The verdict against the police officer who killed George Floyd is a landmark moment. What was going on when the largely black crowds gathered outside the courtroom heard the verdict of guilty? They couldn’t help shouting and pumping the air because although the power of God is OUT THERE, the struggle against injustice is slow and often feels brutal. With regards to racism, the struggle is particularly highlighted at the moment. The world is crying out for justice.

This is where a lot of us might begin to squirm, because the Church of England has put its own hand up this week and the Archbishop of Canterbury has said the Church is ‘deeply institutionally racist’. Some of you will have watched the Panorama programme on Monday about this and heard the stories of Black and Ethnic minority priests in the Church of England and some of their depressing experiences. And this at the same time as a Government appointed commission has reported that the UK doesn’t have any institutionalised racism, apparently. I’ll leave you to decide what’s going on there.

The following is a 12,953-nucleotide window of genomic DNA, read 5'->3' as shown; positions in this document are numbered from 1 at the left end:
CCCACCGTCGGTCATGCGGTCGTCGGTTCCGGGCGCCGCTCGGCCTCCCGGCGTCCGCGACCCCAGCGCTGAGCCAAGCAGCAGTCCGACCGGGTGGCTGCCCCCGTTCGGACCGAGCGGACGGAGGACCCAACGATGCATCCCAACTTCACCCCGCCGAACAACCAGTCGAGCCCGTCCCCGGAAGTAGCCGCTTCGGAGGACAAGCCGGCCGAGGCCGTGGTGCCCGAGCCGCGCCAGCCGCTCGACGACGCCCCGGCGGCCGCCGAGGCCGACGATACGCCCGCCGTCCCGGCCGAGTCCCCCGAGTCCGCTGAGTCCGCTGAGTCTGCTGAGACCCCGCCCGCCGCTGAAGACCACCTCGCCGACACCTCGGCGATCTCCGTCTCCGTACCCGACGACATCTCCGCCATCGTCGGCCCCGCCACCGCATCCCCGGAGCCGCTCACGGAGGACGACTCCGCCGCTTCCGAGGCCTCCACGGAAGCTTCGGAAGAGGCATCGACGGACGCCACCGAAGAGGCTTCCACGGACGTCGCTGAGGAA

The scenes of jubilation outside the courtroom where Derek Chauvin was convicted were not about glee at his suffering, but about a sense that justice had been done, and against the odds. The Black community is used to justice not being done, because the system has often let them down. I was caught up in those scenes of joy because justice is at the heart of God, and the resurrection declares that Jesus is Lord, and Lord over unjust white privilege and violence. To say Jesus is Lord, even Lord over death, is to say Jesus Christ has ultimate authority, not anyone or anything else. And that changes everything.